As an industry, rail also needed to build profile within – this interrelated green ambition for rail means collaboration. It means businesses rebuilding meaningful, face-to-face relationships that had been put in stasis thanks to the pandemic and the isolation it brought.

Exposure for the industry at COP26

A minor spoiler for those looking forward to the governmental policy part of this COP26 and rail analysis: the best outcomes for rail at the summit were delivered thanks to the hard work and determination of the industry itself and its supporters.

The drive to reinforce the importance of rail in a green future was driven by the industry both from the UK as well as its international partners and supporters. This included ‘Rail to the COP’: organised by people from countries including The Netherlands and Germany, it did all it could to encourage the world’s delegates to get to the exhibition via rail.

ScotRail took a lead in terms of making rail as easy a way of getting to COP26 as possible – boosting capacity, with the help of net zero carbon trains, for the conference and running a buy-one-get-one-free offer.

As people stepped off the train at Glasgow Central station, the Rail Delivery Group made a statement with its “We Mean Green” sustainability stand –  this showcased the benefits of rail as a form of environmentally-friendly travel, with a stunning moss-green carriage and a train simulator for those who want to try their hands at driving a locomotive.

Their clear message to visitors was that:

  • One train removes anything up to 500 cars from the roads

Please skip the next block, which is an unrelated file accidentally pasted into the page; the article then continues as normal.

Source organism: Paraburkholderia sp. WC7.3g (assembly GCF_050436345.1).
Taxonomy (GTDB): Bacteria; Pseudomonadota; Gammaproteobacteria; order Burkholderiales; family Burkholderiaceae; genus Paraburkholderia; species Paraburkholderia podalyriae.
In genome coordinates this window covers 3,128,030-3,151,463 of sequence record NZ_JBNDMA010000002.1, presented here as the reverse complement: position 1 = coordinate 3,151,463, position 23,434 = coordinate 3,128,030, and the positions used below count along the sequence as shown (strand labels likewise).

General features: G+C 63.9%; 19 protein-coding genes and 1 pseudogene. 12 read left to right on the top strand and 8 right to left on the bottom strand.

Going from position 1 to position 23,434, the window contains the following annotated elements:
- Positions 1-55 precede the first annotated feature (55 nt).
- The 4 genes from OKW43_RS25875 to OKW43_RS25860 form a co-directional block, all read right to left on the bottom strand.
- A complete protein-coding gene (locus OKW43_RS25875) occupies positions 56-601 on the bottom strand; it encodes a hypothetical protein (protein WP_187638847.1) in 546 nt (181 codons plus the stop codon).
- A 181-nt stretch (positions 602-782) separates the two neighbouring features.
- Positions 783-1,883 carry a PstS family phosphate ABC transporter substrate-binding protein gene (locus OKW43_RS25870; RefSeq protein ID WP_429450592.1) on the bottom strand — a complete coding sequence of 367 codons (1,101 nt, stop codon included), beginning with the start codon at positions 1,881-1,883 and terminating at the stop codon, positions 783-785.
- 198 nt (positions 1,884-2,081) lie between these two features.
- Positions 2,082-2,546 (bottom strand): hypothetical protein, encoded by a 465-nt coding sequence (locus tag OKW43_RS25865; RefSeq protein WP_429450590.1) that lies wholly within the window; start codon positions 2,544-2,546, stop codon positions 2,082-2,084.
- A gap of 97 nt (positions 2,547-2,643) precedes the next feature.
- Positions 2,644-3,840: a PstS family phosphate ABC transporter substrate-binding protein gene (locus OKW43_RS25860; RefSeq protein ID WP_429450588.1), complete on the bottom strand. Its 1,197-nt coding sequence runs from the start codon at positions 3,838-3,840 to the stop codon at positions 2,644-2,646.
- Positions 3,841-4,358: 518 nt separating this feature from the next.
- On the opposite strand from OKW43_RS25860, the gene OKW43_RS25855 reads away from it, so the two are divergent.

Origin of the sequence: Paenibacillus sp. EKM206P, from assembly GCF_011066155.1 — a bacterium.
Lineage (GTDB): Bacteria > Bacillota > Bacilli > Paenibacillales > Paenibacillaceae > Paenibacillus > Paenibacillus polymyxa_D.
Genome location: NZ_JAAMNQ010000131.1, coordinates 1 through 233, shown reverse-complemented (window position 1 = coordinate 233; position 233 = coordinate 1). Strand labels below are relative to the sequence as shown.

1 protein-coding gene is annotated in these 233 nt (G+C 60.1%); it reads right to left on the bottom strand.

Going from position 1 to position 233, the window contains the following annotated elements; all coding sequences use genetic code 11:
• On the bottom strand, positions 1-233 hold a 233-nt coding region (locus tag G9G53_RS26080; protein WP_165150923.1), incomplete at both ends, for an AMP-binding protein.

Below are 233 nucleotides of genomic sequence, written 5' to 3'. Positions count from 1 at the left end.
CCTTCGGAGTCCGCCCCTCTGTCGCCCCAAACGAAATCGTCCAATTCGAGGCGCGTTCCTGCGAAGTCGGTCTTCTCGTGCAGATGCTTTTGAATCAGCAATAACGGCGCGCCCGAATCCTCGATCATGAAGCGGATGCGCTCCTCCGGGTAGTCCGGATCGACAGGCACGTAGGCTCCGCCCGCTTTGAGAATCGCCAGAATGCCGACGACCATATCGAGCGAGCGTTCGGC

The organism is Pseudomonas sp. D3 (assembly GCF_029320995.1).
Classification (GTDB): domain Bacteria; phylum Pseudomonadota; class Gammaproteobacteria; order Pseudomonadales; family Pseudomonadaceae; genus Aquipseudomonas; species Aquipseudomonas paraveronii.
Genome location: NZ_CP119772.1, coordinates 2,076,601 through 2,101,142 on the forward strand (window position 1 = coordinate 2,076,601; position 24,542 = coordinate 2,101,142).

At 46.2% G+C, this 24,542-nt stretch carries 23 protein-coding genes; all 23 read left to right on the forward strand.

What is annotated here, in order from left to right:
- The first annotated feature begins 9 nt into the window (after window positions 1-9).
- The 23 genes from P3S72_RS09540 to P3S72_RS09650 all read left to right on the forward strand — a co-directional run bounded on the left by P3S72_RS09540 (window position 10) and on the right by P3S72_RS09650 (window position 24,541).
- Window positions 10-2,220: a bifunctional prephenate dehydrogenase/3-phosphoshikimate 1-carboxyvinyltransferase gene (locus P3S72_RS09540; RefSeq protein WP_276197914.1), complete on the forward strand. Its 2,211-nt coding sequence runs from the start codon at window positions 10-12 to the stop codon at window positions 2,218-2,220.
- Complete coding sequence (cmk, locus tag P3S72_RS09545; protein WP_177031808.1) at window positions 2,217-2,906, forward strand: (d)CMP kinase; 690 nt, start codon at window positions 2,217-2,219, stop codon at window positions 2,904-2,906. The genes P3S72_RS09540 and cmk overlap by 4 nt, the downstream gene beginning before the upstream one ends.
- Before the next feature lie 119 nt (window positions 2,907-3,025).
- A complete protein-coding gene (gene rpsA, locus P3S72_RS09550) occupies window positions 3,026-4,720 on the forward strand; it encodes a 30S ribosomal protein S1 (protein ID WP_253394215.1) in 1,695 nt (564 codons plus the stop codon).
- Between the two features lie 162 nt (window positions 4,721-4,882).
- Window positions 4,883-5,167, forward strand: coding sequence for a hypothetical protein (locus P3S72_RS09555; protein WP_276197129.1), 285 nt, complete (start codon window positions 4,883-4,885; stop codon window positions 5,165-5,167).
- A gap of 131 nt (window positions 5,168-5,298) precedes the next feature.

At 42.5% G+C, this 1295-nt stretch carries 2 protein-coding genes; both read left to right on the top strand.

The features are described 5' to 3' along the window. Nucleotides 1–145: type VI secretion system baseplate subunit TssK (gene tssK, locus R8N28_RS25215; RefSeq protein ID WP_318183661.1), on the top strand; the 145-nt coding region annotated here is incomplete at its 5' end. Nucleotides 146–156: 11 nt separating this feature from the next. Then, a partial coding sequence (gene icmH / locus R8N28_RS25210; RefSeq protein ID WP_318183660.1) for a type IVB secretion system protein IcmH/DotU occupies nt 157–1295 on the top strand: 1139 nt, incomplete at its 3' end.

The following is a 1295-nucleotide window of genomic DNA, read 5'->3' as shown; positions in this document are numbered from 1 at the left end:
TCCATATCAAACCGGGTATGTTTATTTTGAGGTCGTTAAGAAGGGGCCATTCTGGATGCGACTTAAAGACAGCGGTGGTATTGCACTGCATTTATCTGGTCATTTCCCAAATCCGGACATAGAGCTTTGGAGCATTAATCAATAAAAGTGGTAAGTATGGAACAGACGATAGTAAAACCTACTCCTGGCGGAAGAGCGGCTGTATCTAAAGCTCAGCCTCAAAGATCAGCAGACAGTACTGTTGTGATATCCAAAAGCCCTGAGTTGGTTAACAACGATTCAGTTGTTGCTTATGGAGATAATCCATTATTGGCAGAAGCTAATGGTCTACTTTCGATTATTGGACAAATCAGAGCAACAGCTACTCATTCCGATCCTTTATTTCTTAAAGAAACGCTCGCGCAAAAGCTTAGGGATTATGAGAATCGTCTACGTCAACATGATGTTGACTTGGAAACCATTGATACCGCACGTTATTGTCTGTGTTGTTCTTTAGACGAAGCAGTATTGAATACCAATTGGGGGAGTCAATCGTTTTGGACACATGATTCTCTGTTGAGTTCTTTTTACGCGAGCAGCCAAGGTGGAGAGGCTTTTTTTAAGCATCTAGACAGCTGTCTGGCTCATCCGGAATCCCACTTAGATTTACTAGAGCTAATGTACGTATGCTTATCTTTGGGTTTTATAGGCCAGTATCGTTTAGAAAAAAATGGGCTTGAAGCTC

• Each freight train takes, on average, 76 lorries from the roads
  • Switching from car to train drops your carbon footprint by two thirds

For those passing through Edinburgh Waverley during the COP26 event, travellers were greeted by LNER, who had set up the stunning Azuma living wall – a train-shaped, plant-based eye-catching installation which reinforced the environmental benefits of switching to rail.

But in terms of centrepieces, the Vivarail battery-powered train and Porterbrook’s HydroFLEX were more than enough to catch the interest of HRH The Prince of Wales.

He learned about the HydroFLEX’s capability to be powered by hydrogen, battery or the overhead electric wires. Meanwhile, Vivarail were able to discuss how the company manufacture pure battery and battery hybrid trains, repurpose older diesel units and use innovative battery technology to bring additional flexibility to electric trains.

Such a high-profile moment was able to give businesses within the supply chains a chance to talk about their own innovation – further opening the conversation on rail’s position in green technology. This included Vanguard Sustainable Transport Solutions, who worked on HydroFLEX – giving it the chance to not only talk about its own contribution to this project but also the work it does on hybridising shunter diesel trains.

Side events also brought businesses back together, and allowed the conversation around rail, its services and the contribution it makes to the environment to further widen its scope. One of the highlights was Low Carbon Logistics which brought together the likes of GBRailfreight, DB Cargo and RSS around the table.

So voices were heard, rail had the chance to elevate its position as an environmental solution over and above being a service, and technology was showcased to the world – with interest being shown by perhaps the most famously eco-aware royal on the planet.

As a public profile-raising event for rail, and green rail innovation, it was a success. Major national, regional and industry outlets picked up on highlights throughout.

There was also the chance for rail businesses to come together and compare notes, post COVID lockdown, in a setting specifically aligned to green objectives.

But, what about the outcomes of COP26 as delivered by political leaders? What did the Glasgow Climate Pact mean for rail?

Find out in part two.

Contact us

Call us

0800 046 7320

E-mail us


Our office

Princes House, Hull, HU2 8HX